Middle School Students to Explore North Africa

Ross School’s Field Academy offers students and faculty the opportunity to work intensively on group projects through coursework that can occur on campus or in destinations around the world. Among this year’s courses available to middle school students is an excursion to Morocco, offering students a unique opportunity to connect to their classroom content. Over 10 days, students and faculty will explore Morocco’s rich history and culture, as well as become familiar with contemporary issues affecting the North African country.

This year’s trip to Morocco was devised last year, when while visiting the Andalusian fishing village of La Herradura, the group looked across the Tangiers River and into Morocco. That Field Academy trip had been effective in demonstrating to seventh grade students, among other things, the lasting influence of the Phoenicians and the Roman empire. This year’s trip offers students a new lens through which to explore the content they’ve been learning over the past two years. As a secondary theme, students will connect to Morocco’s robust storytelling traditions in hopes of developing their own story through the experience.

The eighth grade students on the trip will see the experience sandwiched between two significant units in their yearlong study of medieval civilizations. In the fall, the students completed a unit on the Golden Age of Islam, during which they explored the origins and spread of the religion as well as the cultural, artistic, and intellectual achievements it bred. Soon after their return from Field Academy, they will begin a unit studying West African empires, highlighting global trade’s role in the development of West African cultures and Islam’s impact on the area’s society.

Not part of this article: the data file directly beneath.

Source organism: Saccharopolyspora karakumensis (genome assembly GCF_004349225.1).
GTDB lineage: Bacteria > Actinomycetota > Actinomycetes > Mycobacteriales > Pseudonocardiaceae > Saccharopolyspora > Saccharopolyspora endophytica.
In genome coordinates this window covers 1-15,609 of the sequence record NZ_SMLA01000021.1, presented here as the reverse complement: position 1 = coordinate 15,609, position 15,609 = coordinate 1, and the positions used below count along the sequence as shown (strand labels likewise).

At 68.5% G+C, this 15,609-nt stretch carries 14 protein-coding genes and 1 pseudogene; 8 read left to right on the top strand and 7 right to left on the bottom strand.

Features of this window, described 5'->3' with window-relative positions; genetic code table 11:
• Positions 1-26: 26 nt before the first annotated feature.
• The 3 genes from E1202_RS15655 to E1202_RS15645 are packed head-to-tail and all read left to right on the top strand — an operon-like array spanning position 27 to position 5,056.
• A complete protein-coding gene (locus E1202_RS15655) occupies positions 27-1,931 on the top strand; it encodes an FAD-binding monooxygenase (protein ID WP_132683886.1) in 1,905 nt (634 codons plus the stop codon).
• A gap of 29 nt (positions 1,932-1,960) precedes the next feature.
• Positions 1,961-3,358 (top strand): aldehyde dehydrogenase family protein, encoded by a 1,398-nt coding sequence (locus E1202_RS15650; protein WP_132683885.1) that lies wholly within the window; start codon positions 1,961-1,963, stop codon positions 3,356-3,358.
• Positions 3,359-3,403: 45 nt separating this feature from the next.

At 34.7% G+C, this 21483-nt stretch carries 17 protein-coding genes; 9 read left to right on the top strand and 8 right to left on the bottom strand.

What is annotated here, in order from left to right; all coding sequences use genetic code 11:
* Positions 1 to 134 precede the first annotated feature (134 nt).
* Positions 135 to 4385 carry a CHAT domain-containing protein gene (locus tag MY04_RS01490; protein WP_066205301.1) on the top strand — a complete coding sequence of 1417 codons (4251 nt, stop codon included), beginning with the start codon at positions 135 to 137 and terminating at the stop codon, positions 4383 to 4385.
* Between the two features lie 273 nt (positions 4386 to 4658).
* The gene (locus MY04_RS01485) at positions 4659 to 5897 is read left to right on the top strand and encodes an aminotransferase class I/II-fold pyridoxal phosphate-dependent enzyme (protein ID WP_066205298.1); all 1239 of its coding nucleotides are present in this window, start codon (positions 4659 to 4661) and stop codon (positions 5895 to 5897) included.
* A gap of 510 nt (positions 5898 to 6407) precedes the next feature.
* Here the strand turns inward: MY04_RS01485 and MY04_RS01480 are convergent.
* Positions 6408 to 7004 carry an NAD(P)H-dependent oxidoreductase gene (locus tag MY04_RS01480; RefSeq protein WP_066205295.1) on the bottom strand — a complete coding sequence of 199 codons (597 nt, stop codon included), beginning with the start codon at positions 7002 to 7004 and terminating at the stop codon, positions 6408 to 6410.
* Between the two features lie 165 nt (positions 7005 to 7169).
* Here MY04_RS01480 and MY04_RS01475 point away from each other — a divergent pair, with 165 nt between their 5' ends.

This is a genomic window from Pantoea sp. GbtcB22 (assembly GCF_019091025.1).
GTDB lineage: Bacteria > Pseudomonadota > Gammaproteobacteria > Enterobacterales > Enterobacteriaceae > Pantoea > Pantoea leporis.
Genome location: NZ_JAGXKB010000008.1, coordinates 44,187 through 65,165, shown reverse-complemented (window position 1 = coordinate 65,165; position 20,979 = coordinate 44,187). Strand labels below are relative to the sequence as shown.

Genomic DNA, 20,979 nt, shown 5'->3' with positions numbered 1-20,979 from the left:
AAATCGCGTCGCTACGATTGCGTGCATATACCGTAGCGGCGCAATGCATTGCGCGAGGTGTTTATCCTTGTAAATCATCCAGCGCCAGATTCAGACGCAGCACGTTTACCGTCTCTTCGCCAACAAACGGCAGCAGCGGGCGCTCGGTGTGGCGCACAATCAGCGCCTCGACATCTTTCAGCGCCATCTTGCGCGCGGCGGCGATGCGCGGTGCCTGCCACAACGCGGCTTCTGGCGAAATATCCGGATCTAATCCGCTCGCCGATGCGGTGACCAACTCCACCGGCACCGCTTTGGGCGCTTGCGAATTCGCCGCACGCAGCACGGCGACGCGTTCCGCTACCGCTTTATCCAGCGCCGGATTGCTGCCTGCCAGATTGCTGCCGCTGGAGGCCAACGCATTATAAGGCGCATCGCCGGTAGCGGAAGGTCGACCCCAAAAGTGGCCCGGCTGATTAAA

The trip, therefore, presents a unique opportunity to view firsthand the remnants of medieval Islamic culture as well as present-day effects. Among the places the students will visit are Ait Benhaddou, a 14th-century village, where the students will practice their Arabic and test their bartering skills before spending the night in a mud-brick Kasbah room; Jamya al-Fna, a UNESCO World Heritage site; and Bin Youssef Madrasa, a 12th-century Islamic school and hallmark of Islamic and North African architecture.

To connect with contemporary Moroccan culture, the group will spend time with Moroccan locals, sharing meals and engaging in open exchanges about religion, culture, education, and life in Morocco. The will also join forces with local primary school students in the Berber village of Dbiti to complete construction on a new community center.

Throughout their trip, students are expected to engage in journaling and guided discussion about their experiences. Upon their return, they’ll be charged with writing a culminating essay and presentation for their peers.

“Ultimately it’s important for the students to approach this trip with their heart and eyes open,” said eighth grade Team Leader Mark Tompkins. “This will be a shared experience that they will never forget.”